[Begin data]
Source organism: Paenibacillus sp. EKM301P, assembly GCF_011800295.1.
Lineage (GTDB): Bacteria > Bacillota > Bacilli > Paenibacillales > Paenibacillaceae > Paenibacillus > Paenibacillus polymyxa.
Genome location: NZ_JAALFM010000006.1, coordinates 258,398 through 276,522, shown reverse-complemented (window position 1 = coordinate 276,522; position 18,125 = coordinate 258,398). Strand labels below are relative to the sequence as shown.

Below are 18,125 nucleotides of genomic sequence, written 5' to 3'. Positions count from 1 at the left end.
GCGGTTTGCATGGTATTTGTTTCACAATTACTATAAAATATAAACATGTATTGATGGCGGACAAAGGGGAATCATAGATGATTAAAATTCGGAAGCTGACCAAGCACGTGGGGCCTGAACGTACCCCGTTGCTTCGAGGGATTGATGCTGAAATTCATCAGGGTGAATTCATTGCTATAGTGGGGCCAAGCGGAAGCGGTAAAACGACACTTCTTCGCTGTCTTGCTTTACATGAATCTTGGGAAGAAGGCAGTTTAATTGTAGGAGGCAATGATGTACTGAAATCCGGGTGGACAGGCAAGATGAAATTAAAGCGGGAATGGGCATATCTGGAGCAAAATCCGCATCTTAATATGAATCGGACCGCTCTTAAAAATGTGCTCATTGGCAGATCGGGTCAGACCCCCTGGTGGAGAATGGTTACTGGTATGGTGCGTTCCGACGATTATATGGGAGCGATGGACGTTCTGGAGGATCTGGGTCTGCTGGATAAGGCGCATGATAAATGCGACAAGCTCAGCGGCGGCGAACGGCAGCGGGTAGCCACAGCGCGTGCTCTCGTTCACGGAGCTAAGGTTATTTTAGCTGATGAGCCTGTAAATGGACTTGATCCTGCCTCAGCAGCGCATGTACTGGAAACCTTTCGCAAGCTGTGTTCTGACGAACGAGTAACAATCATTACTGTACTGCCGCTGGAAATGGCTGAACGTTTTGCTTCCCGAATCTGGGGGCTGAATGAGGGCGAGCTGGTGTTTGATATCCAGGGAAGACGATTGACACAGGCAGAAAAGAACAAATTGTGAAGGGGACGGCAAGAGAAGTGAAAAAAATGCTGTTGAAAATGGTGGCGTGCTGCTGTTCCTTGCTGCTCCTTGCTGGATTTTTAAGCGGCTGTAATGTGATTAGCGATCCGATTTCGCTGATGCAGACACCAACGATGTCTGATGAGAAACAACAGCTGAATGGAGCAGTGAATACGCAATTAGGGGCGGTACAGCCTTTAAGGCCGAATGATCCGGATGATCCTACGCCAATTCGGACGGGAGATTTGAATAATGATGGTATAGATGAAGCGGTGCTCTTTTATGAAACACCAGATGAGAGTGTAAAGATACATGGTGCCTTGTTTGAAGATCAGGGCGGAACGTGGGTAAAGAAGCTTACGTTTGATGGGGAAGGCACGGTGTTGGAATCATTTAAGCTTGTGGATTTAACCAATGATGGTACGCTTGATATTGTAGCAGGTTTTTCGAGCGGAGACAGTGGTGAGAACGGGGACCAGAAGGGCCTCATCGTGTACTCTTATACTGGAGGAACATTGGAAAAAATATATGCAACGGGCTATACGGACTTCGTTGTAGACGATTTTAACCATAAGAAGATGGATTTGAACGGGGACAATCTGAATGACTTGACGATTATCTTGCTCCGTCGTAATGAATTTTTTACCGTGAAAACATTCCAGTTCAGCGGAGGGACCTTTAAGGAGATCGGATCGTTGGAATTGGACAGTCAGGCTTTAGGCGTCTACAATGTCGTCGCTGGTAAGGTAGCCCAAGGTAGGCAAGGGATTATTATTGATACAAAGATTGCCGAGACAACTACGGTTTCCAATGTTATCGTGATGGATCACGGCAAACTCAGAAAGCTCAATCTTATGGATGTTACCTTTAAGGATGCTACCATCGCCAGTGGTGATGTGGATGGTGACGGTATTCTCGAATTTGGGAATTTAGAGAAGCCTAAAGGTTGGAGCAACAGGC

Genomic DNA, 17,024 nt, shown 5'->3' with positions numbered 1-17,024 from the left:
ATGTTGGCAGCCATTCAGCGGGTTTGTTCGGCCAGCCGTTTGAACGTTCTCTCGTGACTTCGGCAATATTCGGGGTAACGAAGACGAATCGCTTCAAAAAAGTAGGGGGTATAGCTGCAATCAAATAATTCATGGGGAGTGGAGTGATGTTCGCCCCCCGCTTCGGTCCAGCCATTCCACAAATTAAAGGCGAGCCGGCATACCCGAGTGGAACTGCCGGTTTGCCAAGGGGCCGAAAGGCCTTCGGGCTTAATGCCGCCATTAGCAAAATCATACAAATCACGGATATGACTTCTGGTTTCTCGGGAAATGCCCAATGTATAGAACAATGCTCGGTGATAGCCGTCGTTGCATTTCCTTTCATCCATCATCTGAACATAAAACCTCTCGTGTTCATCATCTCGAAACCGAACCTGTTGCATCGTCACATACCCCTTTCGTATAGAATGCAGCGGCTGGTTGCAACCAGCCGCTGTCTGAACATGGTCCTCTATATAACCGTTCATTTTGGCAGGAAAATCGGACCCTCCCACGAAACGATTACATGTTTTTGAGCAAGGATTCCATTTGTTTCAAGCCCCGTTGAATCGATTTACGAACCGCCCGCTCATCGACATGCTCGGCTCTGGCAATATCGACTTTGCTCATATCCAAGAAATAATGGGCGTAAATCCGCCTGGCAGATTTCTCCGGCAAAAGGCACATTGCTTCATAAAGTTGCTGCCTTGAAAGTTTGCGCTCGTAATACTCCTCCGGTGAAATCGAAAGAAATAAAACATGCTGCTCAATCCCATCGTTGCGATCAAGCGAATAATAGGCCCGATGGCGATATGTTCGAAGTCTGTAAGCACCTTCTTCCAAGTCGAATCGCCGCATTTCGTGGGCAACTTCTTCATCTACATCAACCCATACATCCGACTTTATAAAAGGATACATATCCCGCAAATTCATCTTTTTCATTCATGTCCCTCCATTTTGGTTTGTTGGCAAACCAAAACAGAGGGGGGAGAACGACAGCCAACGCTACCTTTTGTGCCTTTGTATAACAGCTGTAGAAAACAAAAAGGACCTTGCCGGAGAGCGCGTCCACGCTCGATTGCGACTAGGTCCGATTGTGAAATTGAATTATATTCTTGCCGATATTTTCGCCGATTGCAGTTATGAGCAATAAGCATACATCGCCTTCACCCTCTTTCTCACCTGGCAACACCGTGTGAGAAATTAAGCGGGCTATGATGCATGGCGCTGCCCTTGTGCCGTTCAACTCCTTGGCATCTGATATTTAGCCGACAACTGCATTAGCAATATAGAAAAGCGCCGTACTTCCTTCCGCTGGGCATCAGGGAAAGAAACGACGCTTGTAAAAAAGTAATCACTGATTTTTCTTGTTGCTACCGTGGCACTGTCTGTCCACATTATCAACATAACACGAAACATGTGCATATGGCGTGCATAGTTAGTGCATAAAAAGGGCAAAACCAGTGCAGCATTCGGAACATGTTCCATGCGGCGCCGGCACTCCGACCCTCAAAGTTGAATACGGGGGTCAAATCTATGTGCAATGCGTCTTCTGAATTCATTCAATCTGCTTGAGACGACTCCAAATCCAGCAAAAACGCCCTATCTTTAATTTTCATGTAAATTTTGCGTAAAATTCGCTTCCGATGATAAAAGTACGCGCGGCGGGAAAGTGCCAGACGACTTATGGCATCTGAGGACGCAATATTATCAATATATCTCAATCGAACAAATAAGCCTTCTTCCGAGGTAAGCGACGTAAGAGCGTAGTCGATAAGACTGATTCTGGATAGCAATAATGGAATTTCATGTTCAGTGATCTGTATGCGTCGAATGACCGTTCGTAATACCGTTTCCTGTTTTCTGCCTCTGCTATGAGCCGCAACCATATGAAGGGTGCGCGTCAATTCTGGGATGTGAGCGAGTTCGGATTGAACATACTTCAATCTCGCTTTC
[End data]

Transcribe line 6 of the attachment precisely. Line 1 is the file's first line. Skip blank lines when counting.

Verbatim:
Genomic DNA, 17,024 nt, shown 5'->3' with positions numbered 1-17,024 from the left: